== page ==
The Green Brief: The price of freedom gas

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Confronted with a belligerent Russia at its eastern border, the European Union has started consulting with allies about possible alternatives to its supply of Russian gas. The financial and political cost could be high, however.

In the event of a war in Ukraine, Moscow is expected to turn off the gas tap, something that would only worsen the current energy crisis Europe is mired in. On Sunday (30 January), NATO urged Europe to diversify its gas supplies in preparation for a conflict.

And Europe is trying. On Friday (28 January), the EU and US joined forces to protect the region’s energy security. They issued a statement saying they were “working jointly towards continued, sufficient, and timely supply of natural gas to the EU from diverse sources across the globe to avoid supply shocks, including those that could result from a further Russian invasion of Ukraine”.

“Now is the time to prepare,” said an EU official who was briefing the press on Friday. Although there are several areas where preparation must be made, “probably the most important one is on energy,” the official added.

The European Union relies on Russia for around 40% of its gas. Any interruption would exacerbate the ongoing energy crisis, which was triggered by Russia-owned Gazprom’s reluctance to supply Europe beyond the contractually agreed volumes.

The problem is there aren’t many alternatives. “There are pipelines from Norway, Algeria and Azerbaijan, but these countries don’t have additional production capacity,” said Thierry Bros, a specialist on the European gas market at Sciences Po university in Paris, quoted by Reuters.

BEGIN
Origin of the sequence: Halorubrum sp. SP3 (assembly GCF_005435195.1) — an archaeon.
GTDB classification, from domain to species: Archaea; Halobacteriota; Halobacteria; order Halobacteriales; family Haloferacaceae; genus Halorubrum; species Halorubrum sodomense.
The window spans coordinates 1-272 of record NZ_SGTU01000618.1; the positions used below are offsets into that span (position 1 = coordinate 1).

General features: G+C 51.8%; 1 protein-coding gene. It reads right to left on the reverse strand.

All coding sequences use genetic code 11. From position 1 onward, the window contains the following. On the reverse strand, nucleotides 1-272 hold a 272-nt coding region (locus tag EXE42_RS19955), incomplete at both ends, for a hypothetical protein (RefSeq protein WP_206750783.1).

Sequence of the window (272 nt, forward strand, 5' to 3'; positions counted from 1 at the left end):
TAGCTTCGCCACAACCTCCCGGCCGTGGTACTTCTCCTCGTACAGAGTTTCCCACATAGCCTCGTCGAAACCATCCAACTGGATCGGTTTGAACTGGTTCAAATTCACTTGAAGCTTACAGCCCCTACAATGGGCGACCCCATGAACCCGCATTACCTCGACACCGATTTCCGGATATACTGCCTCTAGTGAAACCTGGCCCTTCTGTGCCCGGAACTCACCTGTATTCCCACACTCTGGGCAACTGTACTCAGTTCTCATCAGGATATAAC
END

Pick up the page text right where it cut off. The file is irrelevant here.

That leaves Liquified Natural Gas (LNG) from Qatar and the United States as the two immediate options. 

For the second month running, Europe was the top destination for US LNG exports. A few years back, the Trump administration rather aptly nicknamed US LNG as ‘freedom gas’ for its alleged ability to sever Europe from its dependency on Russia.

But the price of American and Qatari LNG is markedly higher than cheap pipeline gas from Russia. If Europe wants to import more of the liquid stuff from faraway places, it will have to pay the price – either financially, politically, or both.

In the case of Qatar, production for the coming months is already fully booked, so creative solutions would need to be found. The main idea pushed by Brussels is to agree with Asian buyers like South Korea to swap pre-booked volumes as part of existing long-term supply contracts. Those deliveries would then be diverted to Europe instead of going to South Korea, an EU official explained.

“Yes, the price will be higher,” Bros warned, telling EURACTIV that the cost is likely to be “exorbitant”.